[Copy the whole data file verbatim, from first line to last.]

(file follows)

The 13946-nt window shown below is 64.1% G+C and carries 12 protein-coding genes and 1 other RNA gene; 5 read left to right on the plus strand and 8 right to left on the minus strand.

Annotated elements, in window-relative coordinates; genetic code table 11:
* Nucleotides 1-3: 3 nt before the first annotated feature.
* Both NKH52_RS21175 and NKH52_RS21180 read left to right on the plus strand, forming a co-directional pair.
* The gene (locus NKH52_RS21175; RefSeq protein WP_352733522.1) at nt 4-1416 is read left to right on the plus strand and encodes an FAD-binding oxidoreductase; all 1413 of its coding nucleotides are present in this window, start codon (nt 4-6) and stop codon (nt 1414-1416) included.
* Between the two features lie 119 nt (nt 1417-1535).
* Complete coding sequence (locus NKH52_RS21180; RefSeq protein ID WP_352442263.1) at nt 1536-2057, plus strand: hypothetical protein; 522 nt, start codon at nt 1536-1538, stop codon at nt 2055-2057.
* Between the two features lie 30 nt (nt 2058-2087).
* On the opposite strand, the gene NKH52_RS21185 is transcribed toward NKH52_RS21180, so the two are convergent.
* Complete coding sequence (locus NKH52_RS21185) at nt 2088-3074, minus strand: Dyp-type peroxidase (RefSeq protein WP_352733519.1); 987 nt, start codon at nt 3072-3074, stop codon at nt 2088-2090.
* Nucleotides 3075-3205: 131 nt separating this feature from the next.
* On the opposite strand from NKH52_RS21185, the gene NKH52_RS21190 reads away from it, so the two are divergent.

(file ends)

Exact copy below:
The 13946-nt window shown below is 64.1% G+C and carries 12 protein-coding genes and 1 other RNA gene; 5 read left to right on the plus strand and 8 right to left on the minus strand.

Annotated elements, in window-relative coordinates; genetic code table 11:
* Nucleotides 1-3: 3 nt before the first annotated feature.
* Both NKH52_RS21175 and NKH52_RS21180 read left to right on the plus strand, forming a co-directional pair.
* The gene (locus NKH52_RS21175; RefSeq protein WP_352733522.1) at nt 4-1416 is read left to right on the plus strand and encodes an FAD-binding oxidoreductase; all 1413 of its coding nucleotides are present in this window, start codon (nt 4-6) and stop codon (nt 1414-1416) included.
* Between the two features lie 119 nt (nt 1417-1535).
* Complete coding sequence (locus NKH52_RS21180; RefSeq protein ID WP_352442263.1) at nt 1536-2057, plus strand: hypothetical protein; 522 nt, start codon at nt 1536-1538, stop codon at nt 2055-2057.
* Between the two features lie 30 nt (nt 2058-2087).
* On the opposite strand, the gene NKH52_RS21185 is transcribed toward NKH52_RS21180, so the two are convergent.
* Complete coding sequence (locus NKH52_RS21185) at nt 2088-3074, minus strand: Dyp-type peroxidase (RefSeq protein WP_352733519.1); 987 nt, start codon at nt 3072-3074, stop codon at nt 2088-2090.
* Nucleotides 3075-3205: 131 nt separating this feature from the next.
* On the opposite strand from NKH52_RS21185, the gene NKH52_RS21190 reads away from it, so the two are divergent.